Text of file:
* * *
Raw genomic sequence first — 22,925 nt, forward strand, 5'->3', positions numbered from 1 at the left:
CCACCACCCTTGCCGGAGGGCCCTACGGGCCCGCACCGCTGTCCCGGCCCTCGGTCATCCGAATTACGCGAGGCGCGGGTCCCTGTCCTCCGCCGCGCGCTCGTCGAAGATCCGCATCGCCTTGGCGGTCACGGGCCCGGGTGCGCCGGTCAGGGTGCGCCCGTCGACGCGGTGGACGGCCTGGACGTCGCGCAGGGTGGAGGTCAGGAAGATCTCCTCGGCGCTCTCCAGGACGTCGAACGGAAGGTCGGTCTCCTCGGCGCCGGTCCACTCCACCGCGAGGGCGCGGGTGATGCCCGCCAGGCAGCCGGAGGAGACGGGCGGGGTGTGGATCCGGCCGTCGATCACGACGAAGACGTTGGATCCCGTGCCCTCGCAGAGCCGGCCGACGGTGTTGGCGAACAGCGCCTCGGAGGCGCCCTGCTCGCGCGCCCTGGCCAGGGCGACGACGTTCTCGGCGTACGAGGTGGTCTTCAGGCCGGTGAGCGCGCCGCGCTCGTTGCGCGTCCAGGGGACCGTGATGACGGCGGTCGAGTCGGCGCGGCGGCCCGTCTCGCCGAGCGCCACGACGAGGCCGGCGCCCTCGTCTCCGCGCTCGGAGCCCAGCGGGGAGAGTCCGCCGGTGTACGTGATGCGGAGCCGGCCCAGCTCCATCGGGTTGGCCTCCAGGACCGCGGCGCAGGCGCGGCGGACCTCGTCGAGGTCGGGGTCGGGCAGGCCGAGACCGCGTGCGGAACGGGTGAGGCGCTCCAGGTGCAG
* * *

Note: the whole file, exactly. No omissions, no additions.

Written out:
Raw genomic sequence first — 22,925 nt, forward strand, 5'->3', positions numbered from 1 at the left:
CCACCACCCTTGCCGGAGGGCCCTACGGGCCCGCACCGCTGTCCCGGCCCTCGGTCATCCGAATTACGCGAGGCGCGGGTCCCTGTCCTCCGCCGCGCGCTCGTCGAAGATCCGCATCGCCTTGGCGGTCACGGGCCCGGGTGCGCCGGTCAGGGTGCGCCCGTCGACGCGGTGGACGGCCTGGACGTCGCGCAGGGTGGAGGTCAGGAAGATCTCCTCGGCGCTCTCCAGGACGTCGAACGGAAGGTCGGTCTCCTCGGCGCCGGTCCACTCCACCGCGAGGGCGCGGGTGATGCCCGCCAGGCAGCCGGAGGAGACGGGCGGGGTGTGGATCCGGCCGTCGATCACGACGAAGACGTTGGATCCCGTGCCCTCGCAGAGCCGGCCGACGGTGTTGGCGAACAGCGCCTCGGAGGCGCCCTGCTCGCGCGCCCTGGCCAGGGCGACGACGTTCTCGGCGTACGAGGTGGTCTTCAGGCCGGTGAGCGCGCCGCGCTCGTTGCGCGTCCAGGGGACCGTGATGACGGCGGTCGAGTCGGCGCGGCGGCCCGTCTCGCCGAGCGCCACGACGAGGCCGGCGCCCTCGTCTCCGCGCTCGGAGCCCAGCGGGGAGAGTCCGCCGGTGTACGTGATGCGGAGCCGGCCCAGCTCCATCGGGTTGGCCTCCAGGACCGCGGCGCAGGCGCGGCGGACCTCGTCGAGGTCGGGGTCGGGCAGGCCGAGACCGCGTGCGGAACGGGTGAGGCGCTCCAGGTGCAG